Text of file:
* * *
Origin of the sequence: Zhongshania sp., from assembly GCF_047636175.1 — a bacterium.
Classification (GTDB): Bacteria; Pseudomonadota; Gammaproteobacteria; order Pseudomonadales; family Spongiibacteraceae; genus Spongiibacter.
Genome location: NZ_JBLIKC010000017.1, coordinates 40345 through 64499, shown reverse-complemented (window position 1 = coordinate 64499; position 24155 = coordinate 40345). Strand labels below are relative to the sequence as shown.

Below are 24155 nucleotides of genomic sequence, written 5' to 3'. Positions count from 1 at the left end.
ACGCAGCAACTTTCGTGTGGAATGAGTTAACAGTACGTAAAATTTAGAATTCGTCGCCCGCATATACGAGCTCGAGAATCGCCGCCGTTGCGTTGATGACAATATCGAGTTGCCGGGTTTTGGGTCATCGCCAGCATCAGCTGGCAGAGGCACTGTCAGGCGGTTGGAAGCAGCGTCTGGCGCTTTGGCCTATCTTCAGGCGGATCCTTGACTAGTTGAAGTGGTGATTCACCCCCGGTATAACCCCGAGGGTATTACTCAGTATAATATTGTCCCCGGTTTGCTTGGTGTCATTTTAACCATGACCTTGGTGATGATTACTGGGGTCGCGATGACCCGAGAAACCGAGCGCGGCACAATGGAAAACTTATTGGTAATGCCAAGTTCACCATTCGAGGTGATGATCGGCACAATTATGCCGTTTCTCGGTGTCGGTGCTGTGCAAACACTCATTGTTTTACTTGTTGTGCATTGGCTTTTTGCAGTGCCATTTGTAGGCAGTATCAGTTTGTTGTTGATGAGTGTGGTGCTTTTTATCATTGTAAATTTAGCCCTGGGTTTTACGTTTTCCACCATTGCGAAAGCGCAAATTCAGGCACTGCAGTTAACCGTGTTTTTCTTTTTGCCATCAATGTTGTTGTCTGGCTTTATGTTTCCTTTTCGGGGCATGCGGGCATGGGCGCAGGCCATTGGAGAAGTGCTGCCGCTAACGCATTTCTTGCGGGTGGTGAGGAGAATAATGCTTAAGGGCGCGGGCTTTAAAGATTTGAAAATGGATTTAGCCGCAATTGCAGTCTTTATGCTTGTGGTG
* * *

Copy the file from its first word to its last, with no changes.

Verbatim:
Origin of the sequence: Zhongshania sp., from assembly GCF_047636175.1 — a bacterium.
Classification (GTDB): Bacteria; Pseudomonadota; Gammaproteobacteria; order Pseudomonadales; family Spongiibacteraceae; genus Spongiibacter.
Genome location: NZ_JBLIKC010000017.1, coordinates 40345 through 64499, shown reverse-complemented (window position 1 = coordinate 64499; position 24155 = coordinate 40345). Strand labels below are relative to the sequence as shown.

Below are 24155 nucleotides of genomic sequence, written 5' to 3'. Positions count from 1 at the left end.
ACGCAGCAACTTTCGTGTGGAATGAGTTAACAGTACGTAAAATTTAGAATTCGTCGCCCGCATATACGAGCTCGAGAATCGCCGCCGTTGCGTTGATGACAATATCGAGTTGCCGGGTTTTGGGTCATCGCCAGCATCAGCTGGCAGAGGCACTGTCAGGCGGTTGGAAGCAGCGTCTGGCGCTTTGGCCTATCTTCAGGCGGATCCTTGACTAGTTGAAGTGGTGATTCACCCCCGGTATAACCCCGAGGGTATTACTCAGTATAATATTGTCCCCGGTTTGCTTGGTGTCATTTTAACCATGACCTTGGTGATGATTACTGGGGTCGCGATGACCCGAGAAACCGAGCGCGGCACAATGGAAAACTTATTGGTAATGCCAAGTTCACCATTCGAGGTGATGATCGGCACAATTATGCCGTTTCTCGGTGTCGGTGCTGTGCAAACACTCATTGTTTTACTTGTTGTGCATTGGCTTTTTGCAGTGCCATTTGTAGGCAGTATCAGTTTGTTGTTGATGAGTGTGGTGCTTTTTATCATTGTAAATTTAGCCCTGGGTTTTACGTTTTCCACCATTGCGAAAGCGCAAATTCAGGCACTGCAGTTAACCGTGTTTTTCTTTTTGCCATCAATGTTGTTGTCTGGCTTTATGTTTCCTTTTCGGGGCATGCGGGCATGGGCGCAGGCCATTGGAGAAGTGCTGCCGCTAACGCATTTCTTGCGGGTGGTGAGGAGAATAATGCTTAAGGGCGCGGGCTTTAAAGATTTGAAAATGGATTTAGCCGCAATTGCAGTCTTTATGCTTGTGGTG